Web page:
North Carolina. One of the first thirteen states, lying on the Atlantic coast about halfway between Florida and New York, this Southeastern state is a mix of gorgeous beach towns, small but busy cities, and lush forests. Known for its southern hospitality, its vibrant music scene, and beautiful landscape, North Carolina is ranked 17th in livability in the United States.

But when it comes to cannabis usage, both recreational and medicinal, what is the legal status?

In today's article, we are going to have an in-depth look at the North Carolina cannabis laws and answer the key questions

  • Is marijuana legal in North Carolina?
  • What are the penalties if caught in possession of cannabis?
  • What are the medical marijuana laws in North Carolina?

But before we get into the nitty-gritty, let's look back at the history of weed and North Carolina.

The History Of Marijuana In North Carolina

Cannabis has a checkered history in North Carolina.

Like many of the conservative southern states, the overall attitude to marijuana use has been extremely negative, with the state introducing harsh punishments for the possession and sale of cannabis. It was among the first states to criminalize cannabis during the early 20th century, with the North Carolina opiate prohibition act of 1919.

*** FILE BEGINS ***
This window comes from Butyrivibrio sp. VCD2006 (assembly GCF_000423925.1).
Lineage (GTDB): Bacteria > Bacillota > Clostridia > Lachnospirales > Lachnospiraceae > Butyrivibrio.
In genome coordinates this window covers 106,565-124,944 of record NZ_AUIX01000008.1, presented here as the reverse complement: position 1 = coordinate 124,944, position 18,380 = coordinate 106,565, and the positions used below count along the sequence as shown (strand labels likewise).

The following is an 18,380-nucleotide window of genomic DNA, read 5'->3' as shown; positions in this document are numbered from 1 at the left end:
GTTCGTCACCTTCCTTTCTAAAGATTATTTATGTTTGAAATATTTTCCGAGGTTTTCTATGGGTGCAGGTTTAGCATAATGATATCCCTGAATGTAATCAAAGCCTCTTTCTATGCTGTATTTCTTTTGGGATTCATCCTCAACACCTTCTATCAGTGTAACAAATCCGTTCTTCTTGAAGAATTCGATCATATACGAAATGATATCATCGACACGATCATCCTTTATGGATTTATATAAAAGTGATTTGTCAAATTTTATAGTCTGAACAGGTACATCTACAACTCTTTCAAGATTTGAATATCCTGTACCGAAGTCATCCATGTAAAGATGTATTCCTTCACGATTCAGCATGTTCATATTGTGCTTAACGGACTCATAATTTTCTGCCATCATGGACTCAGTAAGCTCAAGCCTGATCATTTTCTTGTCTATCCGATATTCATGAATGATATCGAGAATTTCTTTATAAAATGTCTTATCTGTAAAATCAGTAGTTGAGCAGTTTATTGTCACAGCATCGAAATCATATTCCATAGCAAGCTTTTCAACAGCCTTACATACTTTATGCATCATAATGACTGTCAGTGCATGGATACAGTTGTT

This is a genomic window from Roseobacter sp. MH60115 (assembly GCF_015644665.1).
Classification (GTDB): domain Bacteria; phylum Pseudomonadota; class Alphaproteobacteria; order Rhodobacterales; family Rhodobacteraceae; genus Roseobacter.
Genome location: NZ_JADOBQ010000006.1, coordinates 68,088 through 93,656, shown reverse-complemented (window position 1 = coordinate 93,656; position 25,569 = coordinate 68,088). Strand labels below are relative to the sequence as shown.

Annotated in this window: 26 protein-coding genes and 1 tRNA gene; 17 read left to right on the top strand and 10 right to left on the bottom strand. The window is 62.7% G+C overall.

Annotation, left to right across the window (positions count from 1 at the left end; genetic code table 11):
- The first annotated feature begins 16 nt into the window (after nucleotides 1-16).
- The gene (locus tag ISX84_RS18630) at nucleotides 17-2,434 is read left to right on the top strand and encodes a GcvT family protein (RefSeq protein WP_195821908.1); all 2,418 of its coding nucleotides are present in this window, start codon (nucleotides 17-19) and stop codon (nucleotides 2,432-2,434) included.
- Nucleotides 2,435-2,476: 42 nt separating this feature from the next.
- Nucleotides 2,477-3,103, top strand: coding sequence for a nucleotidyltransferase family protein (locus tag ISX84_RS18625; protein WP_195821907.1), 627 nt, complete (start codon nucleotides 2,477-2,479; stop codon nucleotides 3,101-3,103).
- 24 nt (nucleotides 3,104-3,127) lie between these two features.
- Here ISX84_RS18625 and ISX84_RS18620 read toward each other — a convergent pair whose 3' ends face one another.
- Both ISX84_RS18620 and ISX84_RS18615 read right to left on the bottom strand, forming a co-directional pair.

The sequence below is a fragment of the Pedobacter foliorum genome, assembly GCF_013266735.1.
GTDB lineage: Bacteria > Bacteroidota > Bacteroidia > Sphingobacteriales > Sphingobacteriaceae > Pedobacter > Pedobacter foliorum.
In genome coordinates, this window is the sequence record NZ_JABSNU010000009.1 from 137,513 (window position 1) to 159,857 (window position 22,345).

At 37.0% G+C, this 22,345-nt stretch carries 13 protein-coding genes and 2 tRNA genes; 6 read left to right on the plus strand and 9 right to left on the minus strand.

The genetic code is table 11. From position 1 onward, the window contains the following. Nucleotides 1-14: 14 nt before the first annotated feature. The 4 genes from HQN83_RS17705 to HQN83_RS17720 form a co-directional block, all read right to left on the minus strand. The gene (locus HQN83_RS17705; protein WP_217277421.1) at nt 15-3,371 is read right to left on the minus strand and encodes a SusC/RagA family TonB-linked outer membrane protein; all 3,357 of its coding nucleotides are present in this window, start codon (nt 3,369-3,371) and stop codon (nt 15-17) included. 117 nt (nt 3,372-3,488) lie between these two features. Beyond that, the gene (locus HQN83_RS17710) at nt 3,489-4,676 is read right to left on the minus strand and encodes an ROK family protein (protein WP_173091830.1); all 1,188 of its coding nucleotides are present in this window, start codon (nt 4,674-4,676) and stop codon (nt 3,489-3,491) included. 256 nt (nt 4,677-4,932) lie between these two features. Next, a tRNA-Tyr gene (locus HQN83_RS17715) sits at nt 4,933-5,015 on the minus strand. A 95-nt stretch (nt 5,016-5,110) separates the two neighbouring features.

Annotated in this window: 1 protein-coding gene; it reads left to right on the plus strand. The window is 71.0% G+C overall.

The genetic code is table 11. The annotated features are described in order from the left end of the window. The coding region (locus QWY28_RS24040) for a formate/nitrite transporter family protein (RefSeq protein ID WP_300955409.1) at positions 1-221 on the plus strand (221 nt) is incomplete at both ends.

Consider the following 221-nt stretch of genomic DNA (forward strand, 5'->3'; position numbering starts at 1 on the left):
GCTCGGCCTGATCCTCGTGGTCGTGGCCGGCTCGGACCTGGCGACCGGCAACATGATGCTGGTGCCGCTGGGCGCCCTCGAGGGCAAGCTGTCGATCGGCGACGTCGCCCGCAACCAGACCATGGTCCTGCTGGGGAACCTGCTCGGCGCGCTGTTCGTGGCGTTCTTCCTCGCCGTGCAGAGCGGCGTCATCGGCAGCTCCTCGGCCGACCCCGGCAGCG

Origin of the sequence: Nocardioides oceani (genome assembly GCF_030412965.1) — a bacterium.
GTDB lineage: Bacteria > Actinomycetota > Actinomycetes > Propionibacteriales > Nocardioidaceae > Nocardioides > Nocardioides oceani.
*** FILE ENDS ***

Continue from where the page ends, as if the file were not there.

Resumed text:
However, like many other states in the US, there has been a slow but steady shift in the public's perception regarding marijuana. This has led to an increasing acceptance of its medical benefits and the state government beginning to relax some of its laws surrounding cannabis use.

In 1977, small amounts of the wonderful stick-icky were decriminalized. Possessing less than half an ounce of weed was no longer considered a felony, but instead resulted in a $200 fine.

There was a failed bid to enact medical marijuana in 2014, with the committee going as far as issuing an “unfavorable report”, which blocked the House from considering bills with medical marijuana components for the next two years. There is still no word on when the next bill will be proposed.

The use of CBD (cannabidiol) for the reduction of seizures was legalized in 2015, but only if the patient has been diagnosed with intractable epilepsy.

Nope, it most certainly is not. And that does not look to be changing any time soon, unfortunately.

Back in 2016, new laws were put in place that allowed farmers to grow Hemp. Hemp and cannabis are two sides of the same coin, and this led many to believe that recreational weed will soon become legal in the state, but alas we are all still waiting. Hemp contains less than 0.3% THC (the psychoactive component of cannabis), but it can contain high levels of CBD, which is totally non-intoxicating.

There is a strong hope within lobbying groups that recreational cannabis will be legalized at some point in the future, but unfortunately, until then, we are still living under North Carolina's extremely strict anti-cannabis laws.

What Is The Law On Possession And Growing Weed In North Carolina?

Law On Possession

At the time of writing, the current laws for possession are as follows.